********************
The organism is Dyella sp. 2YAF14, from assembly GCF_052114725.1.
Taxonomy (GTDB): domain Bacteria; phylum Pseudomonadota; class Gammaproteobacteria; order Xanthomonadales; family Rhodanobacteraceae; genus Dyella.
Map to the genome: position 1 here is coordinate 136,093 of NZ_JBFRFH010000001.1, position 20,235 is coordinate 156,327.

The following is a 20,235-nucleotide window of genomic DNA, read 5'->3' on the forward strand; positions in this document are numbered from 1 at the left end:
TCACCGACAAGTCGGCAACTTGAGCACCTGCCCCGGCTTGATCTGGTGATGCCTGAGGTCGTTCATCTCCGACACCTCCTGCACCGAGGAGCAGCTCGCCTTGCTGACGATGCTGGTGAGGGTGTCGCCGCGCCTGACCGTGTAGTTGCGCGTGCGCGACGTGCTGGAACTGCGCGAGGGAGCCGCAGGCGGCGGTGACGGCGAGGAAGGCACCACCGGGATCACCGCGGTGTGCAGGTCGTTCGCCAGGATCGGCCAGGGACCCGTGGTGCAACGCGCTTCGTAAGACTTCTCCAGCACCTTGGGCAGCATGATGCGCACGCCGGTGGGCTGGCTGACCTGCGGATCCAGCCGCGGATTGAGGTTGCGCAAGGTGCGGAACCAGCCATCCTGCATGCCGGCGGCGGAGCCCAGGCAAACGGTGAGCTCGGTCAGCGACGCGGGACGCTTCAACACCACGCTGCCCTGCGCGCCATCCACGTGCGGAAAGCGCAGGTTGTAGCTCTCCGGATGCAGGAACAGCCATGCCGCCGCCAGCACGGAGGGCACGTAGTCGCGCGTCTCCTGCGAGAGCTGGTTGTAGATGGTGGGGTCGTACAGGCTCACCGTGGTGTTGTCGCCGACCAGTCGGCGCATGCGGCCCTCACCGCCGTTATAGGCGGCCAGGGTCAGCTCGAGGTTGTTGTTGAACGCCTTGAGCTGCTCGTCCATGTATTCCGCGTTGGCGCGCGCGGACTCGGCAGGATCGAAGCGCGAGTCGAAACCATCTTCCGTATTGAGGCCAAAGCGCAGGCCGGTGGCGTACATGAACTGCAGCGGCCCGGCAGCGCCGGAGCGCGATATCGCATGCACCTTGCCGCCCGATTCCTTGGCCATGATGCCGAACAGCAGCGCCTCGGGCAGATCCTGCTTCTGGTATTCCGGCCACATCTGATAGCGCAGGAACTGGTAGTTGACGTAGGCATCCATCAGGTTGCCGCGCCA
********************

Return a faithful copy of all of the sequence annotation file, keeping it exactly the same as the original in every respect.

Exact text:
The organism is Dyella sp. 2YAF14, from assembly GCF_052114725.1.
Taxonomy (GTDB): domain Bacteria; phylum Pseudomonadota; class Gammaproteobacteria; order Xanthomonadales; family Rhodanobacteraceae; genus Dyella.
Map to the genome: position 1 here is coordinate 136,093 of NZ_JBFRFH010000001.1, position 20,235 is coordinate 156,327.

The following is a 20,235-nucleotide window of genomic DNA, read 5'->3' on the forward strand; positions in this document are numbered from 1 at the left end:
TCACCGACAAGTCGGCAACTTGAGCACCTGCCCCGGCTTGATCTGGTGATGCCTGAGGTCGTTCATCTCCGACACCTCCTGCACCGAGGAGCAGCTCGCCTTGCTGACGATGCTGGTGAGGGTGTCGCCGCGCCTGACCGTGTAGTTGCGCGTGCGCGACGTGCTGGAACTGCGCGAGGGAGCCGCAGGCGGCGGTGACGGCGAGGAAGGCACCACCGGGATCACCGCGGTGTGCAGGTCGTTCGCCAGGATCGGCCAGGGACCCGTGGTGCAACGCGCTTCGTAAGACTTCTCCAGCACCTTGGGCAGCATGATGCGCACGCCGGTGGGCTGGCTGACCTGCGGATCCAGCCGCGGATTGAGGTTGCGCAAGGTGCGGAACCAGCCATCCTGCATGCCGGCGGCGGAGCCCAGGCAAACGGTGAGCTCGGTCAGCGACGCGGGACGCTTCAACACCACGCTGCCCTGCGCGCCATCCACGTGCGGAAAGCGCAGGTTGTAGCTCTCCGGATGCAGGAACAGCCATGCCGCCGCCAGCACGGAGGGCACGTAGTCGCGCGTCTCCTGCGAGAGCTGGTTGTAGATGGTGGGGTCGTACAGGCTCACCGTGGTGTTGTCGCCGACCAGTCGGCGCATGCGGCCCTCACCGCCGTTATAGGCGGCCAGGGTCAGCTCGAGGTTGTTGTTGAACGCCTTGAGCTGCTCGTCCATGTATTCCGCGTTGGCGCGCGCGGACTCGGCAGGATCGAAGCGCGAGTCGAAACCATCTTCCGTATTGAGGCCAAAGCGCAGGCCGGTGGCGTACATGAACTGCAGCGGCCCGGCAGCGCCGGAGCGCGATATCGCATGCACCTTGCCGCCCGATTCCTTGGCCATGATGCCGAACAGCAGCGCCTCGGGCAGATCCTGCTTCTGGTATTCCGGCCACATCTGATAGCGCAGGAACTGGTAGTTGACGTAGGCATCCATCAGGTTGCCGCGCCA